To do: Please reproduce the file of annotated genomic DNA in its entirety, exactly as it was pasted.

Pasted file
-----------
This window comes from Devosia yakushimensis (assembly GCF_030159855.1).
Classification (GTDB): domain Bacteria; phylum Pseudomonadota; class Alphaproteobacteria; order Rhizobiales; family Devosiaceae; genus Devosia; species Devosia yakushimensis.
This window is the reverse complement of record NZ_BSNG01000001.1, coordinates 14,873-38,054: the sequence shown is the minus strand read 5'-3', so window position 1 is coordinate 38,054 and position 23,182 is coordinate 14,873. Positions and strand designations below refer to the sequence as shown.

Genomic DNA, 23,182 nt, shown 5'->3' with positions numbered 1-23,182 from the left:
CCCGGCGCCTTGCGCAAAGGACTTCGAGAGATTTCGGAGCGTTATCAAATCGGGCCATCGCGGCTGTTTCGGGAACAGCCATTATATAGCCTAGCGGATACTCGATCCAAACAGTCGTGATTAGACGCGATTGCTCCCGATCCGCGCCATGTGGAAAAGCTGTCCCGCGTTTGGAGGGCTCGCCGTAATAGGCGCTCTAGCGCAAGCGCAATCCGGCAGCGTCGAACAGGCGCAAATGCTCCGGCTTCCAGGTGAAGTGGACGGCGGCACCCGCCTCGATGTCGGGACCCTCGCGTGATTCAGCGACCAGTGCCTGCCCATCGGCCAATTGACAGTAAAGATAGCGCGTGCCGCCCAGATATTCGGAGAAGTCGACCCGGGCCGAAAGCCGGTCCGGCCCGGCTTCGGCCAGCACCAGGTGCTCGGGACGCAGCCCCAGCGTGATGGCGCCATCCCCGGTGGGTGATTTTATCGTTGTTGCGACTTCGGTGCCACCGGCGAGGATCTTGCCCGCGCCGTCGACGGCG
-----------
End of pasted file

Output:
This window comes from Devosia yakushimensis (assembly GCF_030159855.1).
Classification (GTDB): domain Bacteria; phylum Pseudomonadota; class Alphaproteobacteria; order Rhizobiales; family Devosiaceae; genus Devosia; species Devosia yakushimensis.
This window is the reverse complement of record NZ_BSNG01000001.1, coordinates 14,873-38,054: the sequence shown is the minus strand read 5'-3', so window position 1 is coordinate 38,054 and position 23,182 is coordinate 14,873. Positions and strand designations below refer to the sequence as shown.

Genomic DNA, 23,182 nt, shown 5'->3' with positions numbered 1-23,182 from the left:
CCCGGCGCCTTGCGCAAAGGACTTCGAGAGATTTCGGAGCGTTATCAAATCGGGCCATCGCGGCTGTTTCGGGAACAGCCATTATATAGCCTAGCGGATACTCGATCCAAACAGTCGTGATTAGACGCGATTGCTCCCGATCCGCGCCATGTGGAAAAGCTGTCCCGCGTTTGGAGGGCTCGCCGTAATAGGCGCTCTAGCGCAAGCGCAATCCGGCAGCGTCGAACAGGCGCAAATGCTCCGGCTTCCAGGTGAAGTGGACGGCGGCACCCGCCTCGATGTCGGGACCCTCGCGTGATTCAGCGACCAGTGCCTGCCCATCGGCCAATTGACAGTAAAGATAGCGCGTGCCGCCCAGATATTCGGAGAAGTCGACCCGGGCCGAAAGCCGGTCCGGCCCGGCTTCGGCCAGCACCAGGTGCTCGGGACGCAGCCCCAGCGTGATGGCGCCATCCCCGGTGGGTGATTTTATCGTTGTTGCGACTTCGGTGCCACCGGCGAGGATCTTGCCCGCGCCGTCGACGGCG